I have taken a rather keen interest in Internet Privacy over the past few months. I'm not a lawyer, but I think it's an area where there are exciting (and scary) things happening. The latest one to come to my attention is a Pittsburgh story. A local young woman was tragically murdered a few days ago and the Post-Gazette quoted her blog in its article. PittGirl has the details of the P-G article and other sections of her blog they might have chosen, I believe she's covered this adequately and this post is not a study of those things. My question is wether they should have used the blog at all. I think PERHAPS the fact that she did post to her blog a couple weeks before she died is noteworthy, but the contents of her blog AND its location (Myspace) are not necessary, not even close.
I think this goes back to the controversy about Bob Costas and the Deadspin Guy, the bottom line of both stories is that traditional media does NOT understand Web 2.0 (a generic term for blogs, wikis and other such things). This is particularly true of the social functions of Web 2.0. This is why one can't say enough about being cautious about what you post, where you post it, and who can tell that YOU posted it. It's a reason I post annonymously. If I get run over by an over-zealous PAT bus driver on my walk home today I don't want anyone to say, "On the day he died he said Gina Carano was hot." If the P-G decides to run an article on me I hope they call my friends and familly and hear what a great guy I am (I hope they think I'm a great guy).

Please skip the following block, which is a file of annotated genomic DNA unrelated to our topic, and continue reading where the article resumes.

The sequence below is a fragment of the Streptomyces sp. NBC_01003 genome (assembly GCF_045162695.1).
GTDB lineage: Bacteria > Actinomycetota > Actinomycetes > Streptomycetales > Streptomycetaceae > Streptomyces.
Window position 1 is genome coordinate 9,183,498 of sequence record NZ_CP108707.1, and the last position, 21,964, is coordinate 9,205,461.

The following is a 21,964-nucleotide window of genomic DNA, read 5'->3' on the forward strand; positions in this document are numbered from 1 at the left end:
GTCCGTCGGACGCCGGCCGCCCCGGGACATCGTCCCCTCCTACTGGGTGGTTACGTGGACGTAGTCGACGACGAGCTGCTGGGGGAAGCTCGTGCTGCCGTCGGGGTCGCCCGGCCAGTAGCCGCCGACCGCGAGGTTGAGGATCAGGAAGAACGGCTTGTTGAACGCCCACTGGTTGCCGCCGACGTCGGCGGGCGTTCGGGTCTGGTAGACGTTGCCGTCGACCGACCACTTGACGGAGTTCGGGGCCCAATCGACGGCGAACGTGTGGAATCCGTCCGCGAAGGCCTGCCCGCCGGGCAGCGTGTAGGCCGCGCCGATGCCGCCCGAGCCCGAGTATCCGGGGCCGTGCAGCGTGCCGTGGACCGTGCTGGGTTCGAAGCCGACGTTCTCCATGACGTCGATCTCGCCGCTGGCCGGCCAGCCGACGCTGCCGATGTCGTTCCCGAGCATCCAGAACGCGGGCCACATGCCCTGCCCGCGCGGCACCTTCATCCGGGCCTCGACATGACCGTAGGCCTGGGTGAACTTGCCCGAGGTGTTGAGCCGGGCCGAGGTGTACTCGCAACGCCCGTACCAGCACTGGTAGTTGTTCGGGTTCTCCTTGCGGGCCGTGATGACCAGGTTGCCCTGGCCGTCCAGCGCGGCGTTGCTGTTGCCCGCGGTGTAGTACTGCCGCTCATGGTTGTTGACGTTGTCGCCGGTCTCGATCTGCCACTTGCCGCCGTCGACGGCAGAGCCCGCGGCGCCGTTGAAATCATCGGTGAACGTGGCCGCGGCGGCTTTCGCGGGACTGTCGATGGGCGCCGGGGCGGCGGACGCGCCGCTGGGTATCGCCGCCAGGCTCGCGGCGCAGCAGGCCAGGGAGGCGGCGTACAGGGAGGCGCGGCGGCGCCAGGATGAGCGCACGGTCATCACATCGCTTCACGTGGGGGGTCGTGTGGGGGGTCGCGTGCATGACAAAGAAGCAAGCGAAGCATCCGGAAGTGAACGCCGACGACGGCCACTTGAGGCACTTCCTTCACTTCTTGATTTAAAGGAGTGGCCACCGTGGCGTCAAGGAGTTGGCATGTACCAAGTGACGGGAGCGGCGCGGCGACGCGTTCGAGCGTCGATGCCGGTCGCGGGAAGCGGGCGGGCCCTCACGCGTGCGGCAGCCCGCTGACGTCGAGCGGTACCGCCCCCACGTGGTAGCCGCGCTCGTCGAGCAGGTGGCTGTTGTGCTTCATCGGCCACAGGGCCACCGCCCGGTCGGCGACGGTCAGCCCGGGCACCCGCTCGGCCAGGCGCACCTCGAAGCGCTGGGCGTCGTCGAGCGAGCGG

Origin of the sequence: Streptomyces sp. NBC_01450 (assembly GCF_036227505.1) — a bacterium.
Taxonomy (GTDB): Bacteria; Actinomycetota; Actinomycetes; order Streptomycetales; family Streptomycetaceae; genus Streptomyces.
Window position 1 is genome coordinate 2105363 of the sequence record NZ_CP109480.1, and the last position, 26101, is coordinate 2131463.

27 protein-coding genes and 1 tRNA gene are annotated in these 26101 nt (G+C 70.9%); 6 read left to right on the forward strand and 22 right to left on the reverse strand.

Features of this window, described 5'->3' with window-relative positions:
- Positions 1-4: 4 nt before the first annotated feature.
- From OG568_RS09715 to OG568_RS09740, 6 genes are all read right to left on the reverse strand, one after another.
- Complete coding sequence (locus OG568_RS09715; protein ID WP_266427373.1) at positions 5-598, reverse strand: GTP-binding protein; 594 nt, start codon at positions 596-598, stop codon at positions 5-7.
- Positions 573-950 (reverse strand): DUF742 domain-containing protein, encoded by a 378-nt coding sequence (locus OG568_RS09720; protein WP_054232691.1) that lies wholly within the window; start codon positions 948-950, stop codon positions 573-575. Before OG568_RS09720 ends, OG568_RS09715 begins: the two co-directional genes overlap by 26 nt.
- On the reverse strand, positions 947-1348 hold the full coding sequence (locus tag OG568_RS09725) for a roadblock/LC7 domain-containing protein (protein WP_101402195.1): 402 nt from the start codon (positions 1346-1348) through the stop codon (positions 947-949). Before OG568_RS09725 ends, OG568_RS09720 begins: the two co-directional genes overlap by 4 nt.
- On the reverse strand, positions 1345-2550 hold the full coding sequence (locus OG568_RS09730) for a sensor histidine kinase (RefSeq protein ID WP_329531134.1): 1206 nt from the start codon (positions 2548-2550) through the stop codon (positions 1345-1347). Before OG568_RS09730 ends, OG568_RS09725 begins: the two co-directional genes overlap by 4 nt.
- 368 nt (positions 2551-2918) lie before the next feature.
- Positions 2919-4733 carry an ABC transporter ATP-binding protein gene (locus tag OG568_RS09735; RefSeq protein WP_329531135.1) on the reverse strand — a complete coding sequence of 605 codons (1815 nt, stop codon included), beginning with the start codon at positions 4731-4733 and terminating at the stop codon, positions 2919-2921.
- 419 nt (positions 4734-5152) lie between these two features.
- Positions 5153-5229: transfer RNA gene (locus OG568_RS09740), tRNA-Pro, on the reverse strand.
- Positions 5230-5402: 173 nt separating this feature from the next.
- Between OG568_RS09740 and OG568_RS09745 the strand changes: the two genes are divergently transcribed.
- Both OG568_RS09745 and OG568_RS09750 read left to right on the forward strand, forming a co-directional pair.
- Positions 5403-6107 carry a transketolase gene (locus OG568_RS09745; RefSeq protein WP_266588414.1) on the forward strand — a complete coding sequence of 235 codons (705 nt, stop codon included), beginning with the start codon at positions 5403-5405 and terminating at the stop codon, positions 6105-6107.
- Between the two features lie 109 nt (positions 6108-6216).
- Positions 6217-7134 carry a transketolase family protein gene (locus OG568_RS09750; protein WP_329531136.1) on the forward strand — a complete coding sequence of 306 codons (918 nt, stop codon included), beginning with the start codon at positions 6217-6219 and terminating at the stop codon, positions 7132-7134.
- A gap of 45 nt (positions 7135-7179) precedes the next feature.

So if the bottom line is that traditional media doesn't understand Web 2.0, I have a suggestion for the Post-Gazette... Wherever you can, avoid quoting a blog, ESPECIALLY if someone has passed. If it's a necessary fact or opinion for a news story, then you have to, but most people don't want to be known by their blogs.
1 year ago